Updated 06/07/2011 09:45 PM
City Renews Crackdown On Illegal Apartments
City officials unveiled Tuesday a new way to save lives by monitoring buildings in risk of fire and catching landlords who add illegal conversions to their buildings. NY1's Michael Herzenberg filed the following report.
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Between 200,000 to 600,000 tenants may be living in illegally converted apartments in New York City. These buildings could be fire traps, but up until now trapping the building owners has proven illusive.
Two recent deadly fires brought the matter to foreground for the City Council. A 12-year-old boy and his parents died in a Bronx fire on April 25, as their illegally converted apartment made them unable to find a way to escape. Then on May 13, two adult men died in a Brooklyn fire caused by a hot plate in an illegally converted building.
Both involved buildings had a history of complaints and in both cases the city did not effectively respond to those complaints.
"We're not going to let people die because other people decided to break the law to make money, and because our city government has not hit the nail on the head to stop this lawless activity," said City Council Speaker Christine Quinn.
The City Council held an oversight hearing Tuesday afternoon after the mayor unveiled a new effort to combat illegal conversions and save lives.
A main problem is that landlords build walls illegally, which crowds people into apartments, and then they string extension chords that can start fires. The walls and the overcrowding can make finding an exit during a fire akin to stumbling through a dark maze.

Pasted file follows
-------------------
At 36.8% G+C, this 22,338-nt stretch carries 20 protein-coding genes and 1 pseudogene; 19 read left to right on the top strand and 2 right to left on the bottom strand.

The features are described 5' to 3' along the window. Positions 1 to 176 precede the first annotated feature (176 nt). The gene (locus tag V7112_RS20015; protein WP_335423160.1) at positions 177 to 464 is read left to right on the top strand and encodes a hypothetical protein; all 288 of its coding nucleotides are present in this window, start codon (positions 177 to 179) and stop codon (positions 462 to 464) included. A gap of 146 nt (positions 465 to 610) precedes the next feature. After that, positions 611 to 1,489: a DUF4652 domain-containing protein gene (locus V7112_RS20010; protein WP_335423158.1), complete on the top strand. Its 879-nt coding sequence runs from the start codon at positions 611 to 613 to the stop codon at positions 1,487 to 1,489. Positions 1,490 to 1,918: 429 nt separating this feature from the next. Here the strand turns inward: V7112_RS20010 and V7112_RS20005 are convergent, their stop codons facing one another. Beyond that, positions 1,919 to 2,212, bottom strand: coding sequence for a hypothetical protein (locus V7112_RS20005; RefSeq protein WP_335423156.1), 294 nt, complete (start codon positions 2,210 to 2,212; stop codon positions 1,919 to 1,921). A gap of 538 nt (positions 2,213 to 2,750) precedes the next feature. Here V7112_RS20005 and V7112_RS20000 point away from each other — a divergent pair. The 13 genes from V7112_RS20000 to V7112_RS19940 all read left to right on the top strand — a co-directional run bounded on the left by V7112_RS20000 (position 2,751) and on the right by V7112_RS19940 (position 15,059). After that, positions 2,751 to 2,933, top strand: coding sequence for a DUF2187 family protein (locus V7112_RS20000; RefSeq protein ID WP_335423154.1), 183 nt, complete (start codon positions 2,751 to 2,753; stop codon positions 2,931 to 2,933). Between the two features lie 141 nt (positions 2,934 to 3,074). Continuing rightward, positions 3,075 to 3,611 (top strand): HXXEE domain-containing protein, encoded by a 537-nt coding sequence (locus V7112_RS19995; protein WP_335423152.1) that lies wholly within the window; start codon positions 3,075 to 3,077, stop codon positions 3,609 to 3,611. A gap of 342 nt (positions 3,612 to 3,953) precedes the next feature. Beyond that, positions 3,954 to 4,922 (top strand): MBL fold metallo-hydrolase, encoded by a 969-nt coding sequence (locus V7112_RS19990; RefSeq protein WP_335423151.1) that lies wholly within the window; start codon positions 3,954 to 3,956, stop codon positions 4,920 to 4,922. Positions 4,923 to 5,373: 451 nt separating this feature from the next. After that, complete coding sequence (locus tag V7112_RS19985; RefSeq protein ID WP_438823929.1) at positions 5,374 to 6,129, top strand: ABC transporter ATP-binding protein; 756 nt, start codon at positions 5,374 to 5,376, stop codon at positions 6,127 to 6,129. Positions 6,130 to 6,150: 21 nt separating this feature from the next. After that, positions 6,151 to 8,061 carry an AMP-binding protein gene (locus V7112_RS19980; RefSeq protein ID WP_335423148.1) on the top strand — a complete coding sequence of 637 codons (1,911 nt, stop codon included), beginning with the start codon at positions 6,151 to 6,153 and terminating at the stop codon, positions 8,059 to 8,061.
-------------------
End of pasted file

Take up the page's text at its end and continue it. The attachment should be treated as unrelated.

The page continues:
"We can't get to every building -- the 900,000 buildings -- the 500 that we inspect, anyway," said Fire Commissioner Salvatore Cassano. "So it's important we get to the buildings that have the most critical possibility of having a fire."
The mayor formed a task force that found four high risk factors that cannot be ignored: prior complaints, foreclosure or tax lien on the property, a neighborhood with a history of dangerous fires and building construction before 1938.
"When you knock on the door, there is a uniformed fire department person standing there with the inspectors, and that, at least in the test case, seemed to convince people to open the door," said Mayor Michael Bloomberg.
Four teams of inspectors from the New York City Fire Department and the Departments of Buildings and Housing Preservation and Development will inspect the newest high-risk 311 complaints each week.
Some City Council members said it is a good first step but said more should be done.
"The task force itself doesn't follow up on all complaints," said Bronx Councilman Oliver Koppell.
Lawmakers are working on what they call more comprehensive plans to catch illegal conversions and save lives.